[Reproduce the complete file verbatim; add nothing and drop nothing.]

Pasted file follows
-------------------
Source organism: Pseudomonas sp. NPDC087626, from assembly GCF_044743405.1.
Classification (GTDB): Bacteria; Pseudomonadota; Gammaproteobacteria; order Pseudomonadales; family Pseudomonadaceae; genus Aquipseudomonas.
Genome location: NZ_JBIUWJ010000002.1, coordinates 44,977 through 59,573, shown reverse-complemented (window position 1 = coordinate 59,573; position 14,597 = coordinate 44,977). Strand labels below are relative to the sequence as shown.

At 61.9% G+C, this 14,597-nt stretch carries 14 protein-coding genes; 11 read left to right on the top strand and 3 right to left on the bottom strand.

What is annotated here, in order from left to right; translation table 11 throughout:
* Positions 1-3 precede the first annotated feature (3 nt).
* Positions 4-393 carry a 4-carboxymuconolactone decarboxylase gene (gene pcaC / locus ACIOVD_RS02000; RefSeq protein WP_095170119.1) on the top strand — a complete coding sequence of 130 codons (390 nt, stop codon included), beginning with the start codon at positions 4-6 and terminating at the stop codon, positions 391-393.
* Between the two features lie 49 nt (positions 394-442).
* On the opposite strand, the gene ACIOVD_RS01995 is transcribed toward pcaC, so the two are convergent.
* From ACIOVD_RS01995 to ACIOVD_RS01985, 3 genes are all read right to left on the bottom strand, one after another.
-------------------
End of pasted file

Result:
Source organism: Pseudomonas sp. NPDC087626, from assembly GCF_044743405.1.
Classification (GTDB): Bacteria; Pseudomonadota; Gammaproteobacteria; order Pseudomonadales; family Pseudomonadaceae; genus Aquipseudomonas.
Genome location: NZ_JBIUWJ010000002.1, coordinates 44,977 through 59,573, shown reverse-complemented (window position 1 = coordinate 59,573; position 14,597 = coordinate 44,977). Strand labels below are relative to the sequence as shown.

At 61.9% G+C, this 14,597-nt stretch carries 14 protein-coding genes; 11 read left to right on the top strand and 3 right to left on the bottom strand.

What is annotated here, in order from left to right; translation table 11 throughout:
* Positions 1-3 precede the first annotated feature (3 nt).
* Positions 4-393 carry a 4-carboxymuconolactone decarboxylase gene (gene pcaC / locus ACIOVD_RS02000; RefSeq protein WP_095170119.1) on the top strand — a complete coding sequence of 130 codons (390 nt, stop codon included), beginning with the start codon at positions 4-6 and terminating at the stop codon, positions 391-393.
* Between the two features lie 49 nt (positions 394-442).
* On the opposite strand, the gene ACIOVD_RS01995 is transcribed toward pcaC, so the two are convergent.
* From ACIOVD_RS01995 to ACIOVD_RS01985, 3 genes are all read right to left on the bottom strand, one after another.